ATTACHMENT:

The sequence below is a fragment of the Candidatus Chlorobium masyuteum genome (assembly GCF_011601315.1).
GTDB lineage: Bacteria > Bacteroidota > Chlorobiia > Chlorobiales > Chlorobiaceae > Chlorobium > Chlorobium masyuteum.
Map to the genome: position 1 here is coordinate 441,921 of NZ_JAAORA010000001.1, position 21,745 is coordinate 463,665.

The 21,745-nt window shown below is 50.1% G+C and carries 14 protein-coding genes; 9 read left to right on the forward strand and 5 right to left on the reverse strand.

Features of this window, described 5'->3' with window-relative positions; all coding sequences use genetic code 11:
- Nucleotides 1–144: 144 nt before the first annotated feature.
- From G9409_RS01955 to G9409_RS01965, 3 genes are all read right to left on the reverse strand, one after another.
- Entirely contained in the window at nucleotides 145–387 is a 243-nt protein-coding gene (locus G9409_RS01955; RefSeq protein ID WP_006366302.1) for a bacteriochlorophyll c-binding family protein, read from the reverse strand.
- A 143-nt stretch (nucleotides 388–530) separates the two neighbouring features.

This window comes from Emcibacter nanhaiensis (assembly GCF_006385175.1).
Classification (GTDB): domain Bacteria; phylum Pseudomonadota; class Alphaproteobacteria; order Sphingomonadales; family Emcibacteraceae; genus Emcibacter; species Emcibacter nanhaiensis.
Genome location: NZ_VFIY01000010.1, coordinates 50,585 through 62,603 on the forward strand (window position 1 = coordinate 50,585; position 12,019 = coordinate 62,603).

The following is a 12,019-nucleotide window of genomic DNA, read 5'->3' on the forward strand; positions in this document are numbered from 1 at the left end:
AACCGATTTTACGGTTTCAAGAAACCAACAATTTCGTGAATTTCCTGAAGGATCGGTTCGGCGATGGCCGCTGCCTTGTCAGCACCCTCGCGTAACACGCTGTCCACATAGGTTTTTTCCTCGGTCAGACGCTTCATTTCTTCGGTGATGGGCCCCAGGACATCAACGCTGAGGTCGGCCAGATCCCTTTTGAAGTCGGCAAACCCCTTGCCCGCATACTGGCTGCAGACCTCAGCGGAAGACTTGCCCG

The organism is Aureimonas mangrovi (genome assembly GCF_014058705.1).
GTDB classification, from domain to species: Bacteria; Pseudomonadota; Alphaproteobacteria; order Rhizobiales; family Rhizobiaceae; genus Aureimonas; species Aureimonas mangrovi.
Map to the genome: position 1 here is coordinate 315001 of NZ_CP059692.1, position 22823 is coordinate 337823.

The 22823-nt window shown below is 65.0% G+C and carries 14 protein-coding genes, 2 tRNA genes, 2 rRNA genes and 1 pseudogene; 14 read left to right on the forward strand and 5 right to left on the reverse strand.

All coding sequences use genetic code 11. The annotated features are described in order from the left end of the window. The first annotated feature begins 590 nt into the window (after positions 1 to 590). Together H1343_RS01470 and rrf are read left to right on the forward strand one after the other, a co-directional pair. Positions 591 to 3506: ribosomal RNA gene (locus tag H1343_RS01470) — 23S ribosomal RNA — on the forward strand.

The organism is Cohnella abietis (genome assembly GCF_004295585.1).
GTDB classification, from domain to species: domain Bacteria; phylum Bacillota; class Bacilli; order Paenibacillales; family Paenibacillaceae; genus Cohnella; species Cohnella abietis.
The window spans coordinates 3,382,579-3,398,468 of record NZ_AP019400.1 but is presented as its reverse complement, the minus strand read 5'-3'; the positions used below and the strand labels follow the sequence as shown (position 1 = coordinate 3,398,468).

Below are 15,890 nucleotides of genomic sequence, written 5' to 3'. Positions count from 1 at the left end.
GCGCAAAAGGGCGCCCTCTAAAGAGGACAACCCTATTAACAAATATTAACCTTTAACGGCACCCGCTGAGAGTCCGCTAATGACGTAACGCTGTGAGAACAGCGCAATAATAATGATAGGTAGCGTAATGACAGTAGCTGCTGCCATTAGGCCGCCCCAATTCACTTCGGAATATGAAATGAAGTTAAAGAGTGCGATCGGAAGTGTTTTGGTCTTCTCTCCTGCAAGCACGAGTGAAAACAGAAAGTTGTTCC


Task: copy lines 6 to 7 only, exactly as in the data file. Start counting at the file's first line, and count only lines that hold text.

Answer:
- Nucleotides 1–144: 144 nt before the first annotated feature.
- From G9409_RS01955 to G9409_RS01965, 3 genes are all read right to left on the reverse strand, one after another.